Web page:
beatification ceremony

Blessed Romero 'another brilliant star' belonging to Church of Americas

Pilgrims attended the beatification ceremony of Blessed Oscar Romero May 23 in San Salvador.

SAN SALVADOR, El Salvador -- Some thought this day would never arrive. Others hoped and some always knew it would.

On May 23, the Catholic Church beatified Archbishop Oscar Arnulfo Romero y Galdamez, of El Salvador, who was assassinated in 1980 while celebrating Mass, just a day after pleading and ordering soldiers to stop killing innocent civilians.

Gathering remembers Blessed Romero for courage, love of God

Bernarda Rendon, right, spoke at an ecumenical prayer program May 23 in honor of the beatification of Blessed Oscar A. Romero of San Salvador, El Salvador, recalling the times she attended Masses where he was the celebrant. She also discussed the reaction to his assassination in El Salvador, where she lived before coming to St. Louis as a refugee. At left is Mary Jane Schutzius, who served as her interpreter during her talk.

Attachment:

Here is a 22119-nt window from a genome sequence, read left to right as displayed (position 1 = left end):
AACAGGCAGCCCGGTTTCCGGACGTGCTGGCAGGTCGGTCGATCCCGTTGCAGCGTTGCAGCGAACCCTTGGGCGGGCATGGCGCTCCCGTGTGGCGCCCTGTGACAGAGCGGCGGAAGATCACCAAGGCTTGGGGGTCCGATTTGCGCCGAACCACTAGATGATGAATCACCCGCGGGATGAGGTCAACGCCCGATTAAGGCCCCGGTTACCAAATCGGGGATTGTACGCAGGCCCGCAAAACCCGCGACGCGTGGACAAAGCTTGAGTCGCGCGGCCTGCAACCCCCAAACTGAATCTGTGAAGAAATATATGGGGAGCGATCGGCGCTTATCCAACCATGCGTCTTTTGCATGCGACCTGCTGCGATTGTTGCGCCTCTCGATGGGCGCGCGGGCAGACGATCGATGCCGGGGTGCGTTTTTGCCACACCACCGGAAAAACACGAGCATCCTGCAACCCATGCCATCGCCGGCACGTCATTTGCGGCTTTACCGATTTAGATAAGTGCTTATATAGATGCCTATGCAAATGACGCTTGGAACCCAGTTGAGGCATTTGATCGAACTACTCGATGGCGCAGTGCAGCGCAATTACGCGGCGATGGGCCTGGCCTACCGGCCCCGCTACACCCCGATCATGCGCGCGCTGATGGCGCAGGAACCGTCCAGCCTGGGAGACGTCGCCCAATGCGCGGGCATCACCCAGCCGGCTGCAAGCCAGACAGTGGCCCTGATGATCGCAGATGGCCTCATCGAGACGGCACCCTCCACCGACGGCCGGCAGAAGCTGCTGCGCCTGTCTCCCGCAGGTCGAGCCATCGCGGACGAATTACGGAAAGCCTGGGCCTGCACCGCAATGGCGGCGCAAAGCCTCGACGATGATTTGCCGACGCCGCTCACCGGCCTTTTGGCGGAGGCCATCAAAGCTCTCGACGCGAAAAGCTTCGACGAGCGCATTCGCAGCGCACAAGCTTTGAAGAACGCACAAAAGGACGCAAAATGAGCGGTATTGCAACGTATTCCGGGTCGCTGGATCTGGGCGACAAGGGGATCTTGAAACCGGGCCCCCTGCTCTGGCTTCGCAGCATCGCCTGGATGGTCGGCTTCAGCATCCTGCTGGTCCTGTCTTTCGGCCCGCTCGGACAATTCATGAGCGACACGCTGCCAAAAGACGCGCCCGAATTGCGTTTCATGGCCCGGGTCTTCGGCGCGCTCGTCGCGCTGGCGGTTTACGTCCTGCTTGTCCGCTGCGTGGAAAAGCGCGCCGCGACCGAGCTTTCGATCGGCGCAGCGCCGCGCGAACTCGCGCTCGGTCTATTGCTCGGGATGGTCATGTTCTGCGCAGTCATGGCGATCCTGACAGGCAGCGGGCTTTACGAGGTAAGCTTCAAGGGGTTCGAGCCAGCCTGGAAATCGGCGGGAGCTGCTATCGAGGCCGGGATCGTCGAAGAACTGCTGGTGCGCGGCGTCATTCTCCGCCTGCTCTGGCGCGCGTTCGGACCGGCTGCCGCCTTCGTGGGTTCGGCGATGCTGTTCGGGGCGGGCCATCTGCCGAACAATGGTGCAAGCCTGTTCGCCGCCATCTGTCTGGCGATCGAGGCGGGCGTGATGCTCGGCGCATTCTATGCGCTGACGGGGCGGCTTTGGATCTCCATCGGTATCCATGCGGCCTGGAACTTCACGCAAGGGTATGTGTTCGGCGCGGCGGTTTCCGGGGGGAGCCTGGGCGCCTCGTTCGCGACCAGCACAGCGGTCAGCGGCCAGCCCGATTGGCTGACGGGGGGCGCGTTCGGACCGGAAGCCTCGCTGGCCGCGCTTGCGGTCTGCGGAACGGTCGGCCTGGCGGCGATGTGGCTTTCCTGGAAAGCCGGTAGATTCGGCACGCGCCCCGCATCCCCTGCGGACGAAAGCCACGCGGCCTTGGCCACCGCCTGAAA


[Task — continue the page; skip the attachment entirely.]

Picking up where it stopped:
Bernarda Rendon describes herself as the daughter of "very poor" farmers in El Salvador.

She sometimes attended Mass at the cathedral in San Salvador, the capital of the Central American nation, and she came to know Archbishop Oscar Romero. He also celebrated Mass outside her parish as part of a fiesta there.

"When he spoke to us, the poor people ... he understood us," Rendon said at an ecumenical prayer service May 23 at the Sisters of St. Joseph of Carondelet motherhouse celebrating the beatification of Blessed Romero that day in San Salvador.

Opus Dei leader's beatification impresses teens

From left, Melanie O’Hanlon, Lizzy Kelly, Theresa Angeli and Claire Archer shared a gelato on a pilgrimage to Madrid, Spain, for the beatification of Blessed Alvaro del Portillo. The four have worked as camp counselors at Camp Galena, a weeklong summer camp for girls in sixth- through-ninth grades, sponsored by Opus Dei’s Lindell Study Center for women in Kirkwood.

When Melanie O'Hanlon feels bogged down by her geometry homework, she thinks about the first leaders of Opus Dei -- St. Josemaria Escriva de Balaguer and newly beatified Blessed Alvaro del Portillo -- and the sacrifices they made in their lifetimes. And suddenly, math doesn't seem so bad after all.

"They started this worldwide work from scratch," said O'Hanlon, a 15-year-old sophomore at Cor Jesu Academy. "It kind of puts it into perspective."

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